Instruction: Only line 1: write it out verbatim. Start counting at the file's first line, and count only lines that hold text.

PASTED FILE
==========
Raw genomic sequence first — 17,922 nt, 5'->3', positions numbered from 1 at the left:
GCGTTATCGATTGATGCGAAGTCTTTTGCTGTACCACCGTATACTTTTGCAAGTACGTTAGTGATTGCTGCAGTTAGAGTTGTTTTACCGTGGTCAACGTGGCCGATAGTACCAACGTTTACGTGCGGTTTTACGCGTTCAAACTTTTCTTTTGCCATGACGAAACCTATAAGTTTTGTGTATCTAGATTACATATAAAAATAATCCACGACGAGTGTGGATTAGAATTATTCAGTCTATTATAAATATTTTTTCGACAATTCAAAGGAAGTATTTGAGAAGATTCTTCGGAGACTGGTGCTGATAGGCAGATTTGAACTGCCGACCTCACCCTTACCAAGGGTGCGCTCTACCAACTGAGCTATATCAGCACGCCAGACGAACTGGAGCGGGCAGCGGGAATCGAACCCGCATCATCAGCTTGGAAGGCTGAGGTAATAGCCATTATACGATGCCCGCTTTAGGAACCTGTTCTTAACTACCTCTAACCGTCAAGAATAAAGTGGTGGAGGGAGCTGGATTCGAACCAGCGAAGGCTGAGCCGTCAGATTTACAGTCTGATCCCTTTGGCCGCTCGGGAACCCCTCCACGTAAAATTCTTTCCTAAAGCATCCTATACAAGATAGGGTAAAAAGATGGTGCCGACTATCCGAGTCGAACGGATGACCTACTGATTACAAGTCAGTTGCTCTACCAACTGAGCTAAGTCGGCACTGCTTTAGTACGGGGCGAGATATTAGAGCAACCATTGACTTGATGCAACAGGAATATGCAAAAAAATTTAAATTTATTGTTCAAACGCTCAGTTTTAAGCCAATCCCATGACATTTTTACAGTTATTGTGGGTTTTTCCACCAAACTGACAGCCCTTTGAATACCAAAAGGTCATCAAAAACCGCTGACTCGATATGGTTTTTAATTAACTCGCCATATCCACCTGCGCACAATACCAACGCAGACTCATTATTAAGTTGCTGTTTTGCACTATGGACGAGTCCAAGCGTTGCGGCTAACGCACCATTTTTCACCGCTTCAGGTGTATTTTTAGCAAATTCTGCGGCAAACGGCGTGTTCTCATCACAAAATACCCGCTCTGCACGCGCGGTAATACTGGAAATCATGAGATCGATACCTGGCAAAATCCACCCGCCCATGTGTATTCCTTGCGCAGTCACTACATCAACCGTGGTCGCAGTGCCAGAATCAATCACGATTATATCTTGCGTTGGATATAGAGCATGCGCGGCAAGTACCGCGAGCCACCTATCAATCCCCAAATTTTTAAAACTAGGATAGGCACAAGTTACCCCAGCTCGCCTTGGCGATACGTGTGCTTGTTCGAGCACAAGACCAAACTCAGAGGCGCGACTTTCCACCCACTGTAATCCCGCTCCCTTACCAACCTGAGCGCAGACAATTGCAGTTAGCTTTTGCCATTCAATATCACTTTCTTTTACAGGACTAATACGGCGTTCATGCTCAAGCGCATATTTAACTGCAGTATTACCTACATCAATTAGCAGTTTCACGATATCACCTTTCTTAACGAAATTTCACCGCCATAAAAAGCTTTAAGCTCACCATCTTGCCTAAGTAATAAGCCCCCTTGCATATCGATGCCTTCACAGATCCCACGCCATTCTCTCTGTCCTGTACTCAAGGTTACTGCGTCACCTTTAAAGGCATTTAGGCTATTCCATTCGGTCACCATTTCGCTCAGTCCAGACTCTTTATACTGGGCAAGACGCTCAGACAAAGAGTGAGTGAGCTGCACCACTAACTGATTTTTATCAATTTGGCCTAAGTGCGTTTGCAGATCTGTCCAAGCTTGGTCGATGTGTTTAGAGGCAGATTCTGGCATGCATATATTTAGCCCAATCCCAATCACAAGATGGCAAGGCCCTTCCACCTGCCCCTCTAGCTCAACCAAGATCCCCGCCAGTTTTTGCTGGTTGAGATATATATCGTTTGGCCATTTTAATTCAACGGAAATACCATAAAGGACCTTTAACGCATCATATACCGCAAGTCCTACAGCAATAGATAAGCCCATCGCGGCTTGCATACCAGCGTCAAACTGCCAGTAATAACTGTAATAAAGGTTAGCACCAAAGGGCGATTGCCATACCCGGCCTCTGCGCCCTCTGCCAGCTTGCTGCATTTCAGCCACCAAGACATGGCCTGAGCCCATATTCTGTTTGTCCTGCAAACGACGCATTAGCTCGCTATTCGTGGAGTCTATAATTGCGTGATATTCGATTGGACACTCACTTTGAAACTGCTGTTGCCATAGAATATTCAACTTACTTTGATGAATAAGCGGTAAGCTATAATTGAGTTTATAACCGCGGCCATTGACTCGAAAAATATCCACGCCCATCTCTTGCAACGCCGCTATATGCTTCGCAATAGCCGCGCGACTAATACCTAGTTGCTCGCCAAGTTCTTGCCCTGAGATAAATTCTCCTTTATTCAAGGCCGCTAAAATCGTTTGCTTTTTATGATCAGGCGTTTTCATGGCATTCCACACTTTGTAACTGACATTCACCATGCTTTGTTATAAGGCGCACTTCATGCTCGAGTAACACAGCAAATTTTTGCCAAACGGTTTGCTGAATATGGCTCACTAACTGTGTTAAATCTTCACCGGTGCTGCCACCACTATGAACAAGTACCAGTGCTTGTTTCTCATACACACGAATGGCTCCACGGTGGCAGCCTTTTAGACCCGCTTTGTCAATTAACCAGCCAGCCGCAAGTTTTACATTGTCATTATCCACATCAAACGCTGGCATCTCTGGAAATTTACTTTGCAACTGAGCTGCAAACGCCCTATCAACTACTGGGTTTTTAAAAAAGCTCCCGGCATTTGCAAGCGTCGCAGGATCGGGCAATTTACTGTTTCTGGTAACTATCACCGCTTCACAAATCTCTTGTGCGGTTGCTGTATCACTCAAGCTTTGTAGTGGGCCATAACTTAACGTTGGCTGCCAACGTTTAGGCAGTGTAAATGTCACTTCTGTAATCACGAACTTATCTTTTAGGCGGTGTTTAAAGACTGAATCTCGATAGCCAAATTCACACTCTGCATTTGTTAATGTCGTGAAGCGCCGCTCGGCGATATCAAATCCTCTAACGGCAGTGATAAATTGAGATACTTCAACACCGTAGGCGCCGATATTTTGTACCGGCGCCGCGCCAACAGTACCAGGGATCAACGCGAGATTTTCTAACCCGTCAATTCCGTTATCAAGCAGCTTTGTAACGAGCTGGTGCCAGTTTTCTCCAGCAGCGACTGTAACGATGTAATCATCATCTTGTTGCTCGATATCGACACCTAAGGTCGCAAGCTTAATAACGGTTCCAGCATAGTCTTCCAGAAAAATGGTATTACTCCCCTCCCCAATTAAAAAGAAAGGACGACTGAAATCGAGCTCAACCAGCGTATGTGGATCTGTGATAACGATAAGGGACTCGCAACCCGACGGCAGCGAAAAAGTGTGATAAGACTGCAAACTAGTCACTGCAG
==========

Raw genomic sequence first — 17,922 nt, 5'->3', positions numbered from 1 at the left: